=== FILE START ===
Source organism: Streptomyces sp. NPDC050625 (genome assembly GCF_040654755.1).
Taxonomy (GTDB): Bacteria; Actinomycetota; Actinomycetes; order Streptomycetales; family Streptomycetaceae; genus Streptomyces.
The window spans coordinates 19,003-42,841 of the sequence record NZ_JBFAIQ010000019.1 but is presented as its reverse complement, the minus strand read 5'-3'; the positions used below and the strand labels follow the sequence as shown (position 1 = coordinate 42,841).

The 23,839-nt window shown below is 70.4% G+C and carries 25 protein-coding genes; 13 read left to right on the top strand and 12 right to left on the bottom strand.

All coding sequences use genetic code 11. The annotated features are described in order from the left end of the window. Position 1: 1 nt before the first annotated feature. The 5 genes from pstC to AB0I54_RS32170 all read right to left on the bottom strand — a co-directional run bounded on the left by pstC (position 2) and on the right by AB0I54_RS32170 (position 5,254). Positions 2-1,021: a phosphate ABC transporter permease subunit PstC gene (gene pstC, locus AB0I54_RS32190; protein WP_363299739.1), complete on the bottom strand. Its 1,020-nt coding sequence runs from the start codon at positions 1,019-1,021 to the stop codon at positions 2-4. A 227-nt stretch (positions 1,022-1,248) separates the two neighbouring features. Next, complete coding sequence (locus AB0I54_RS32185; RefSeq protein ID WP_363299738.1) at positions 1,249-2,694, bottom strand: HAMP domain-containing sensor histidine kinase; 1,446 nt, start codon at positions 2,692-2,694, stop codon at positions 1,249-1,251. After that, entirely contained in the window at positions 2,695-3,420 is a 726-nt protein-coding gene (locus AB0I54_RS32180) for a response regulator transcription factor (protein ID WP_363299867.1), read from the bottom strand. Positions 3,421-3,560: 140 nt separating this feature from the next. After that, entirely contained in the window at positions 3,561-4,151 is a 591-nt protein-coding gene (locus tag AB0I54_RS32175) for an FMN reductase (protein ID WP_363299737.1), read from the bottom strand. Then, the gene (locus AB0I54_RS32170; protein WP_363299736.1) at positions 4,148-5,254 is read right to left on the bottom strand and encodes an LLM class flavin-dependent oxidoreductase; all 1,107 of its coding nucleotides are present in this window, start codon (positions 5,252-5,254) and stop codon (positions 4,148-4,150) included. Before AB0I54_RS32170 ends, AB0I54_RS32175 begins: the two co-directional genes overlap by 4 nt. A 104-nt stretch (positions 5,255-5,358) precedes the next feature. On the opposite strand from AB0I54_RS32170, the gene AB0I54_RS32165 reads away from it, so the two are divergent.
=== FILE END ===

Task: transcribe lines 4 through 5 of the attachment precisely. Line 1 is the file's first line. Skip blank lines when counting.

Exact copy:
The 23,839-nt window shown below is 70.4% G+C and carries 25 protein-coding genes; 13 read left to right on the top strand and 12 right to left on the bottom strand.

All coding sequences use genetic code 11. The annotated features are described in order from the left end of the window. Position 1: 1 nt before the first annotated feature. The 5 genes from pstC to AB0I54_RS32170 all read right to left on the bottom strand — a co-directional run bounded on the left by pstC (position 2) and on the right by AB0I54_RS32170 (position 5,254). Positions 2-1,021: a phosphate ABC transporter permease subunit PstC gene (gene pstC, locus AB0I54_RS32190; protein WP_363299739.1), complete on the bottom strand. Its 1,020-nt coding sequence runs from the start codon at positions 1,019-1,021 to the stop codon at positions 2-4. A 227-nt stretch (positions 1,022-1,248) separates the two neighbouring features. Next, complete coding sequence (locus AB0I54_RS32185; RefSeq protein ID WP_363299738.1) at positions 1,249-2,694, bottom strand: HAMP domain-containing sensor histidine kinase; 1,446 nt, start codon at positions 2,692-2,694, stop codon at positions 1,249-1,251. After that, entirely contained in the window at positions 2,695-3,420 is a 726-nt protein-coding gene (locus AB0I54_RS32180) for a response regulator transcription factor (protein ID WP_363299867.1), read from the bottom strand. Positions 3,421-3,560: 140 nt separating this feature from the next. After that, entirely contained in the window at positions 3,561-4,151 is a 591-nt protein-coding gene (locus tag AB0I54_RS32175) for an FMN reductase (protein ID WP_363299737.1), read from the bottom strand. Then, the gene (locus AB0I54_RS32170; protein WP_363299736.1) at positions 4,148-5,254 is read right to left on the bottom strand and encodes an LLM class flavin-dependent oxidoreductase; all 1,107 of its coding nucleotides are present in this window, start codon (positions 5,252-5,254) and stop codon (positions 4,148-4,150) included. Before AB0I54_RS32170 ends, AB0I54_RS32175 begins: the two co-directional genes overlap by 4 nt. A 104-nt stretch (positions 5,255-5,358) precedes the next feature. On the opposite strand from AB0I54_RS32170, the gene AB0I54_RS32165 reads away from it, so the two are divergent.